The smart factory as a service ecosystem

Insights from our Design Lead Johannes Landstorfer on the crucial role of service design in an industrial setting.
As machines and processes evolve, the role of factories is rapidly changing. Industry 4.0 is forcing companies to re-think current strategies, partnerships and business models for new players and scenarios. But, as we’ve seen in countries like Germany with a strong engineering background, smart manufacturing is not so simple.

To enable the digitization of production processes, the factory needs to be seen as a service ecosystem – looking through service design glasses, we gain a new perspective on production and, instead of cutting people out of industry 4.0., we see shifting roles and new forms of collaboration evolve (including with our robot colleagues).

At the Global Service Design Network Conference in October 2016, our Design Lead Johannes Landstorfer gave a keynote presentation on the role of service design in an industrial setting, giving concrete examples from the German industry of how this method has enabled companies to take the necessary steps towards digital transformation.

Johannes focused on the following 4 key points as reasons for service design in the factory. You can hear the full argument for them in the presentation video below.

1. From machines to platforms.

2. From stealthy algorithms to transparent systems. 

3. From rigid interfaces to a confluence of human and machine.

4. From scheduling to self-organization. 

SDGC16 Johannes Landstorfer, IXDS - The smart Factory as a Service Ecosystem
3 questions with Johannes

Prior to the event, the SDN team spoke with Johannes, asking 3 key questions around service design and their areas of focus. Take a look at what he had to say in the short interview, which was originally published here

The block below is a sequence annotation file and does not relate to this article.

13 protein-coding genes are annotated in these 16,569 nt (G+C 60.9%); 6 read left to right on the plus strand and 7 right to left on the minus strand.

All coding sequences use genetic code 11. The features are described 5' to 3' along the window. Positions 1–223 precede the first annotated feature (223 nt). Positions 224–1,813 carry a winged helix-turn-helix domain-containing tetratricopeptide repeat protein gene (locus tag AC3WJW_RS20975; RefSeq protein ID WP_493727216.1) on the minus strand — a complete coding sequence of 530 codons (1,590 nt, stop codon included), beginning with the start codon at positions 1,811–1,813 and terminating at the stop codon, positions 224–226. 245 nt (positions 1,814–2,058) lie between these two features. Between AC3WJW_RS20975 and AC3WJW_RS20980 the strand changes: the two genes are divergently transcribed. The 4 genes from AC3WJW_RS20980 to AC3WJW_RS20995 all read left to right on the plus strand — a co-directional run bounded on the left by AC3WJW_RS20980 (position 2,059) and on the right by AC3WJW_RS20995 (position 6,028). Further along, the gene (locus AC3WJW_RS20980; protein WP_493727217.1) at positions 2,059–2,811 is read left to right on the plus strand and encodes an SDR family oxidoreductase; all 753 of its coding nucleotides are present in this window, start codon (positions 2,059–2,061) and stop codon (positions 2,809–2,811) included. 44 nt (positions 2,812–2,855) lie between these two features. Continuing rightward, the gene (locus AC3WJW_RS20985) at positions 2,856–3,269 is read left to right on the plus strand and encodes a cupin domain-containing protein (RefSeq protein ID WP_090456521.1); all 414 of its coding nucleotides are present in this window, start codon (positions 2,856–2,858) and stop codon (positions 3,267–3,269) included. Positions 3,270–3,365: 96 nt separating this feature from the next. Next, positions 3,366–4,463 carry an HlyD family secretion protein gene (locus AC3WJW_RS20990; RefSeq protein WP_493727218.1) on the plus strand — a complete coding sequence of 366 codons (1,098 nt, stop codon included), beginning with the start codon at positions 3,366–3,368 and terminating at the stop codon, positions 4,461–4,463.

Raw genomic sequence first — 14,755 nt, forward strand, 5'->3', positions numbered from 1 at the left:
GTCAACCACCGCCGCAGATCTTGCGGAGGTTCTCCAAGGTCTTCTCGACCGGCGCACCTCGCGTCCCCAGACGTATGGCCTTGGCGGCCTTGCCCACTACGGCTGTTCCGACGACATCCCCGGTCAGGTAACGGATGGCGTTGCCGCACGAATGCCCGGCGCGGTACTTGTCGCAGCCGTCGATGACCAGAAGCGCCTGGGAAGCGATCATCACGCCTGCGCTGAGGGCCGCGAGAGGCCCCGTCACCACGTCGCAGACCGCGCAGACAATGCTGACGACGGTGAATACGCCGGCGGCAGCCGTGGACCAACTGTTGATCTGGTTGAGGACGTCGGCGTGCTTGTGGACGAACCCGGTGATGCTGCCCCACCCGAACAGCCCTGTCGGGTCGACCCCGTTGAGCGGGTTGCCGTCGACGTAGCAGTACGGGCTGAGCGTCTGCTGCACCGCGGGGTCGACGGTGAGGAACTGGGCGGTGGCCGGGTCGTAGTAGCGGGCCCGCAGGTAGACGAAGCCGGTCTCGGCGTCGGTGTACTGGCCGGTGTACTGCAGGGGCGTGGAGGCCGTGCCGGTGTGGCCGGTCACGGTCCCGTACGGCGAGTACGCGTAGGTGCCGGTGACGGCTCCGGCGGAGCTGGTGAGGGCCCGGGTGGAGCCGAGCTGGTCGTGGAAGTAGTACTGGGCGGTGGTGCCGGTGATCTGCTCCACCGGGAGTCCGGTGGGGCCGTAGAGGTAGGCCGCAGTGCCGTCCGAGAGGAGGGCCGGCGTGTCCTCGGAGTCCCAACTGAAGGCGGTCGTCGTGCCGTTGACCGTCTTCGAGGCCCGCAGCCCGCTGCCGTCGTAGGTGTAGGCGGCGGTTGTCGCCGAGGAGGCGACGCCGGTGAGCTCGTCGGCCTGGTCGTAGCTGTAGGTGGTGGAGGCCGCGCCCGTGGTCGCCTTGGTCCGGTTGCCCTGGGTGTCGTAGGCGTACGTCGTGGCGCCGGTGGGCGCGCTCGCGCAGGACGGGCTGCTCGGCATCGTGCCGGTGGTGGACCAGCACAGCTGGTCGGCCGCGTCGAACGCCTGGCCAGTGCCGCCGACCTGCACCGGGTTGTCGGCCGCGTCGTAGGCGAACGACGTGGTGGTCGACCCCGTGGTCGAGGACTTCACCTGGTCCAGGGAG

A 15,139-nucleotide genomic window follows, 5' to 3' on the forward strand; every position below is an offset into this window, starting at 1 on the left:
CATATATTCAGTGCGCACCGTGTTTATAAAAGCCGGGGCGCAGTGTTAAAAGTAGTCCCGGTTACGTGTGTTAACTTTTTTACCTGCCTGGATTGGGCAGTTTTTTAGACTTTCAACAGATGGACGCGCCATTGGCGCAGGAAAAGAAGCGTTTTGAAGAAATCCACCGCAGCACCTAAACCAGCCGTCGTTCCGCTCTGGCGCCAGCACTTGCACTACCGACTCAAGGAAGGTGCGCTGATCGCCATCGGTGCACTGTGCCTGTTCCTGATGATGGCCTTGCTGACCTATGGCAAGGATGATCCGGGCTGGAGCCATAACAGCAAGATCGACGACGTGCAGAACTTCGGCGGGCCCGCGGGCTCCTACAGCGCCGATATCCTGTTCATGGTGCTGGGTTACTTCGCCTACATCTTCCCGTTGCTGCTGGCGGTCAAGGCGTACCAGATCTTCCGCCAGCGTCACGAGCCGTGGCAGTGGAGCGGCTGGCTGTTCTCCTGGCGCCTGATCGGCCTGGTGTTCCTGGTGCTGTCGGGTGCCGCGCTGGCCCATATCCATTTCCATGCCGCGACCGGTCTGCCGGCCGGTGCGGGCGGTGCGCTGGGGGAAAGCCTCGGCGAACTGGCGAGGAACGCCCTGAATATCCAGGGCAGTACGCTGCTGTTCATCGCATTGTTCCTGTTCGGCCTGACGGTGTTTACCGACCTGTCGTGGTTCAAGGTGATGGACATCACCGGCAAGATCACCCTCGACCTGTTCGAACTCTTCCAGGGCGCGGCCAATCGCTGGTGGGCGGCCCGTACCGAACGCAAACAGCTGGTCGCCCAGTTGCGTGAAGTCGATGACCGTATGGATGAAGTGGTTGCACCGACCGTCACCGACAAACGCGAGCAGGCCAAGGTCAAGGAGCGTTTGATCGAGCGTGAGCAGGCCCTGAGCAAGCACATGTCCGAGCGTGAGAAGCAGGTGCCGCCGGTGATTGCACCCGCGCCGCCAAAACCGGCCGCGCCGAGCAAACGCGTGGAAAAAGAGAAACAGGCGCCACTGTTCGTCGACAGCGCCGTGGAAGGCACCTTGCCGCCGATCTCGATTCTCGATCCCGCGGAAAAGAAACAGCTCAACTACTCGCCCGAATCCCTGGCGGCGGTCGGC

1) SDN: Can you explain what service design is? And how your company implements it / uses that field?

Johannes: In the realm of smart manufacturing, service design means taking a user-centered approach to industrial processes, as well as creating a holistic view of processes, machines and the people in-between.

We’ve used service design methods such as blueprints and user research techniques to understand the needs of all stakeholders in industrial manufacturing to improve process and services.

2) SDN:  What do you believe is the greatest opportunity for your company using service design? 

Johannes: Industrial processes are typically multi-stakeholder. There are people from production and logistics – the users. And then on the producer side you have mechanical and software engineers, and all sorts of process experts. They all need to talk to each other and in most cases these disciplines don’t have user-centric expertise. Here lies a great opportunity for our company to use service design; we can bring these diverse disciplines together and add a user-centric view to their skillset.

More and more industrial processes are becoming more digital but also more complex and fast paced. The challenges are not only technical, they are about how to integrate human skills and technical capabilities – in the digital as well as the analogue.

3) SDN: Can you share three tips for implementing service design in their own practice? 


  • Don’t be afraid to go to the factory floor to really understand how people and processes are working.
  • Consider who you are working with. Be bold but also be careful because well-established engineers are usually not familiar with working in an innovative workshop setting
  • Don’t be afraid of complexity, as there will be a lot of it on all levels. Looking at it from a service design perspective already makes a difference. One of the biggest challenges will be reaching a level of understanding that allows you to make design suggestions that make sense in highly elaborated industrial processes.